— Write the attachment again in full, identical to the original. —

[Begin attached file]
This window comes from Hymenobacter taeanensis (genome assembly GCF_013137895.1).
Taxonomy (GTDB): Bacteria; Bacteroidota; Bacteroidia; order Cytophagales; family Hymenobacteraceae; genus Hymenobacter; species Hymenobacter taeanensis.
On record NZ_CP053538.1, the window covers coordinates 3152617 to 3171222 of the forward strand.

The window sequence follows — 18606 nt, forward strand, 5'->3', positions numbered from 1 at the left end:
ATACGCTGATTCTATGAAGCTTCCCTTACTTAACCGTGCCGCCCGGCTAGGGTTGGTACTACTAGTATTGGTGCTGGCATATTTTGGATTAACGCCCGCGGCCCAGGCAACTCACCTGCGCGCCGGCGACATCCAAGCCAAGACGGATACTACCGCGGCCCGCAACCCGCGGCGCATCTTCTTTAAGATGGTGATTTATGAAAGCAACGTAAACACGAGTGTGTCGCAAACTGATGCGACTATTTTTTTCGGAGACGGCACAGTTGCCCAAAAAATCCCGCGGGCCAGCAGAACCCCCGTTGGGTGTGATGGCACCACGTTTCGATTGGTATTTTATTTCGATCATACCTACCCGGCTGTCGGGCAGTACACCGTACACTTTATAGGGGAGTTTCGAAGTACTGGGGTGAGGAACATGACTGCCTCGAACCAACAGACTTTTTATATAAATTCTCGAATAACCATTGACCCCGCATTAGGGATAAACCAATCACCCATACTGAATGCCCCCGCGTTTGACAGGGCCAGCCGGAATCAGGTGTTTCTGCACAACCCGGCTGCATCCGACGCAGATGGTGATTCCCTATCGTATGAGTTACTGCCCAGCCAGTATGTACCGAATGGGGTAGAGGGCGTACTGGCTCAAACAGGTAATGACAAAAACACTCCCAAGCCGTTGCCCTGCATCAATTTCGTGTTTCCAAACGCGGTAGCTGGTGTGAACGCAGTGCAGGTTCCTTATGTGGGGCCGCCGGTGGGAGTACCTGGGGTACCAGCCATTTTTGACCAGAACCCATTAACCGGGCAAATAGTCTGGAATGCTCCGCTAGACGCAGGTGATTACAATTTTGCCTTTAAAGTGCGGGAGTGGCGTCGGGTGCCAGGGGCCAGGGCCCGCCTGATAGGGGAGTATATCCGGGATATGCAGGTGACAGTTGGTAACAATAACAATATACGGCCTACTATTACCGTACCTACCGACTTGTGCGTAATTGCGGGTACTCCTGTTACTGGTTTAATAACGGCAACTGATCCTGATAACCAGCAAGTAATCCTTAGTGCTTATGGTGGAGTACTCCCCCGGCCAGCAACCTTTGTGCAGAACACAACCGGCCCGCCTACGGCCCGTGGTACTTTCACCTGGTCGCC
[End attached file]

This window comes from Hymenobacter taeanensis (genome assembly GCF_013137895.1).
Taxonomy (GTDB): Bacteria; Bacteroidota; Bacteroidia; order Cytophagales; family Hymenobacteraceae; genus Hymenobacter; species Hymenobacter taeanensis.
On record NZ_CP053538.1, the window covers coordinates 3152617 to 3171222 of the forward strand.

The window sequence follows — 18606 nt, forward strand, 5'->3', positions numbered from 1 at the left end:
ATACGCTGATTCTATGAAGCTTCCCTTACTTAACCGTGCCGCCCGGCTAGGGTTGGTACTACTAGTATTGGTGCTGGCATATTTTGGATTAACGCCCGCGGCCCAGGCAACTCACCTGCGCGCCGGCGACATCCAAGCCAAGACGGATACTACCGCGGCCCGCAACCCGCGGCGCATCTTCTTTAAGATGGTGATTTATGAAAGCAACGTAAACACGAGTGTGTCGCAAACTGATGCGACTATTTTTTTCGGAGACGGCACAGTTGCCCAAAAAATCCCGCGGGCCAGCAGAACCCCCGTTGGGTGTGATGGCACCACGTTTCGATTGGTATTTTATTTCGATCATACCTACCCGGCTGTCGGGCAGTACACCGTACACTTTATAGGGGAGTTTCGAAGTACTGGGGTGAGGAACATGACTGCCTCGAACCAACAGACTTTTTATATAAATTCTCGAATAACCATTGACCCCGCATTAGGGATAAACCAATCACCCATACTGAATGCCCCCGCGTTTGACAGGGCCAGCCGGAATCAGGTGTTTCTGCACAACCCGGCTGCATCCGACGCAGATGGTGATTCCCTATCGTATGAGTTACTGCCCAGCCAGTATGTACCGAATGGGGTAGAGGGCGTACTGGCTCAAACAGGTAATGACAAAAACACTCCCAAGCCGTTGCCCTGCATCAATTTCGTGTTTCCAAACGCGGTAGCTGGTGTGAACGCAGTGCAGGTTCCTTATGTGGGGCCGCCGGTGGGAGTACCTGGGGTACCAGCCATTTTTGACCAGAACCCATTAACCGGGCAAATAGTCTGGAATGCTCCGCTAGACGCAGGTGATTACAATTTTGCCTTTAAAGTGCGGGAGTGGCGTCGGGTGCCAGGGGCCAGGGCCCGCCTGATAGGGGAGTATATCCGGGATATGCAGGTGACAGTTGGTAACAATAACAATATACGGCCTACTATTACCGTACCTACCGACTTGTGCGTAATTGCGGGTACTCCTGTTACTGGTTTAATAACGGCAACTGATCCTGATAACCAGCAAGTAATCCTTAGTGCTTATGGTGGAGTACTCCCCCGGCCAGCAACCTTTGTGCAGAACACAACCGGCCCGCCTACGGCCCGTGGTACTTTCACCTGGTCGCC